Otorhinolaryngologists at Memorial Hermann-Texas Medical Center and McGovern Medical School are currently working to identify novel therapeutic targets they hope will lead to the development of more effective therapies for chronic rhinosinusitis (CRS). During the past year, the researchers presented data at meetings of the American Association of Immunologists (AAI), American Association of Allergy, Asthma and Immunology (AAAAI) and a recent Keystone Symposium on Molecular and Cellular Biology.
Ongoing research projects include an examination of the role of the newly identified innate lymphoid cell (ILC), which has been shown to produce interleukin 13 (IL-13) in murine models of allergic asthma. “We’ve noted an increased number of these cells in CRS patients with nasal polyps, and they appear to be downstream of an epithelial cell-derived cytokine called interleukin 33 (IL-33), which is released in response to fungal antigens,” says Amber U. Luong, MD, PhD, a physician-scientist who serves as an assistant professor in the department of Otorhinolaryngology—Head and Neck Surgery and directs a lab at the UTHealth/Brown Foundation Institute of Molecular Medicine. “We’re dissecting out the molecular pathway for this new cytokine and studying its association with CRS, as well as looking for other target cells for IL-33. By delving into the pathways initiated by IL-33, we hope to better understand the pathophysiology of CRS and identify novel therapeutic targets that will lead to the development of better therapeutic agents based on the clinical presentation and cause of disease.”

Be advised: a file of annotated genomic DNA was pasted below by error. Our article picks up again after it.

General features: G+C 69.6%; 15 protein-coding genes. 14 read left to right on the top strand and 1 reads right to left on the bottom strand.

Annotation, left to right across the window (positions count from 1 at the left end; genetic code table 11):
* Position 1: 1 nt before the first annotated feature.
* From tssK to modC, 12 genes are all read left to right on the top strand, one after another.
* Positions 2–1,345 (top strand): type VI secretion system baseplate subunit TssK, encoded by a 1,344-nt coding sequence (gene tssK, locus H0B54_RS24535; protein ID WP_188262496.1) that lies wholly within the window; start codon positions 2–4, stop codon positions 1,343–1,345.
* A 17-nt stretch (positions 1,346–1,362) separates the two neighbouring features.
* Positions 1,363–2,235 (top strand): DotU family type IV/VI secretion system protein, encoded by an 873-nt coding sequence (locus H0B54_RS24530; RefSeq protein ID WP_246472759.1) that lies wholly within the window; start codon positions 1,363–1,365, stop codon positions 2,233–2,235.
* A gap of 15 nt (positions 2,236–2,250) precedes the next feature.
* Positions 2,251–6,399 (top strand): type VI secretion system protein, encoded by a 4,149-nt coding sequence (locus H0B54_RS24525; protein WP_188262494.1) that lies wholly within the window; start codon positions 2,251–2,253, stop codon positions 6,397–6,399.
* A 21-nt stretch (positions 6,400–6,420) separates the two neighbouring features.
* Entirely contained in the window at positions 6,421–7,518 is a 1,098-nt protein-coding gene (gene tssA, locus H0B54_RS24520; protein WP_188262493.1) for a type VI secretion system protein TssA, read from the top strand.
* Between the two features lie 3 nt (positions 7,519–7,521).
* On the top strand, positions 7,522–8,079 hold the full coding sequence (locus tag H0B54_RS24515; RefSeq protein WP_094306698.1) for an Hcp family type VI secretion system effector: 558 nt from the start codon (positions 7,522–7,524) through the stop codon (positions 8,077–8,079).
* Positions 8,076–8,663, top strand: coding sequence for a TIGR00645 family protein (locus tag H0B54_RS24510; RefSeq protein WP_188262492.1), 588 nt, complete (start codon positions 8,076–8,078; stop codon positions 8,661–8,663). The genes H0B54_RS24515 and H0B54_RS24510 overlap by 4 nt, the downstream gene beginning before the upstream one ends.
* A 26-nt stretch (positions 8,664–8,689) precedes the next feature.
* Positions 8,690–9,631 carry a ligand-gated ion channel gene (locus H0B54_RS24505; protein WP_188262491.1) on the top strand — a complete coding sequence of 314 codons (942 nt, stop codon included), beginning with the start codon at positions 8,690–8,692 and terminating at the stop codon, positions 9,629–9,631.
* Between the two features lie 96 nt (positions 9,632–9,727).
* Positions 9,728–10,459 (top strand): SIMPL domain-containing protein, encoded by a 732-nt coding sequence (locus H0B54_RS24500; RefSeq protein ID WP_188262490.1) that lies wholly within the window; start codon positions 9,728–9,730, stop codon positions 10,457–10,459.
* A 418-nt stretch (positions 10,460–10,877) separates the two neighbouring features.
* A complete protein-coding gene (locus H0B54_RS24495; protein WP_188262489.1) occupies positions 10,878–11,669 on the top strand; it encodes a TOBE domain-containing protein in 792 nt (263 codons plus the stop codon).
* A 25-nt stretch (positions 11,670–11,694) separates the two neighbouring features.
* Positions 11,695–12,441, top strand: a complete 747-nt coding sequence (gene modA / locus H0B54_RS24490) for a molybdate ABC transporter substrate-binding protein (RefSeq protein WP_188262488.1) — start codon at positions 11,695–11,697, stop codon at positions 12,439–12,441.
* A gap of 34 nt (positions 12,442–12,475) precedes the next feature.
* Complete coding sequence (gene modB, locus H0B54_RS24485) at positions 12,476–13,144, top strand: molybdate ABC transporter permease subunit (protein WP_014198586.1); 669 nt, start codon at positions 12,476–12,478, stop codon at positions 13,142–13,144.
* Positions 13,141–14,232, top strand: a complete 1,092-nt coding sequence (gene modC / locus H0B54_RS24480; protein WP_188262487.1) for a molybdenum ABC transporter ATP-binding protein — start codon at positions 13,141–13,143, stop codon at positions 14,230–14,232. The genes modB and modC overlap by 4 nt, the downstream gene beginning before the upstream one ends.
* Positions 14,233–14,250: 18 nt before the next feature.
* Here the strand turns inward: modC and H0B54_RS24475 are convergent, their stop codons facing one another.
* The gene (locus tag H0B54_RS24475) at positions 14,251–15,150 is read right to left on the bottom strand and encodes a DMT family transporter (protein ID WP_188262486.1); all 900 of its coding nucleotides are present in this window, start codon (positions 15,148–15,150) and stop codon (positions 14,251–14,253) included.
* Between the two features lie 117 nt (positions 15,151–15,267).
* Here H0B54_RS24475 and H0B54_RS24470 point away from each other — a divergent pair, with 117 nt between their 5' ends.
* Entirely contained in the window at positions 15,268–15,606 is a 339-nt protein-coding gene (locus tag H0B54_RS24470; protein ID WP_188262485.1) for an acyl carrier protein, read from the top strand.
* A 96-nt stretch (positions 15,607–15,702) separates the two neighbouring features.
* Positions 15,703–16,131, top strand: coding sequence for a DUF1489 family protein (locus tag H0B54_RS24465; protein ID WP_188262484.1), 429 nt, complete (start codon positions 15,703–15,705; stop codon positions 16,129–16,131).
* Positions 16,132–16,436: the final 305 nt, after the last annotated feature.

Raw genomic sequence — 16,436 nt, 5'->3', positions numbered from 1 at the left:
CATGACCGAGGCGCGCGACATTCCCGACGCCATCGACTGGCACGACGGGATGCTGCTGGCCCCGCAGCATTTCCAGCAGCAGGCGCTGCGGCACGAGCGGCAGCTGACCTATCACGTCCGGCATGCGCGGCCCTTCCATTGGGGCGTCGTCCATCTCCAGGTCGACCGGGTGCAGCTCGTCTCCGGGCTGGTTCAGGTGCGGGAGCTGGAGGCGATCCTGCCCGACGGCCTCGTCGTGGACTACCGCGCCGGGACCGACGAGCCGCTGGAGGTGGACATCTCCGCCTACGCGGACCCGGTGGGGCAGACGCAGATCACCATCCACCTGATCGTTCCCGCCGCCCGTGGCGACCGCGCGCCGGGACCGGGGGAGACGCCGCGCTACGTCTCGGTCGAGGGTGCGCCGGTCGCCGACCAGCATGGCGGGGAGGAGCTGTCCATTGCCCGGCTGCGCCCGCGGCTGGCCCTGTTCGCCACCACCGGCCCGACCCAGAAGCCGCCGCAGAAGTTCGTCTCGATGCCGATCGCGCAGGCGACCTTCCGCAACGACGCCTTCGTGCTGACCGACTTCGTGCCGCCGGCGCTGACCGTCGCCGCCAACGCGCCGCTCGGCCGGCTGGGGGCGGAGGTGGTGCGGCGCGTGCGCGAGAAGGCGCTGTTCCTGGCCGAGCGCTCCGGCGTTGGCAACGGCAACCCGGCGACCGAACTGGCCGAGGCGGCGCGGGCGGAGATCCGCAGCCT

Dr. Luong and her research team are also establishing a database that will include molecular profiles of CRS patients. “CRS has a common clinical presentation and symptoms, but various agents can trigger the condition,” she says. “We can categorize patients by the presence or absence of polyps, or history of atopic status, but we currently do not have an objective means of subtyping these various clinical presentations of CRS. Establishing and categorizing CRS subtypes based on a molecular profile will not only help us understand the origin of the condition but also will be the first necessary step toward personalized medical therapy.”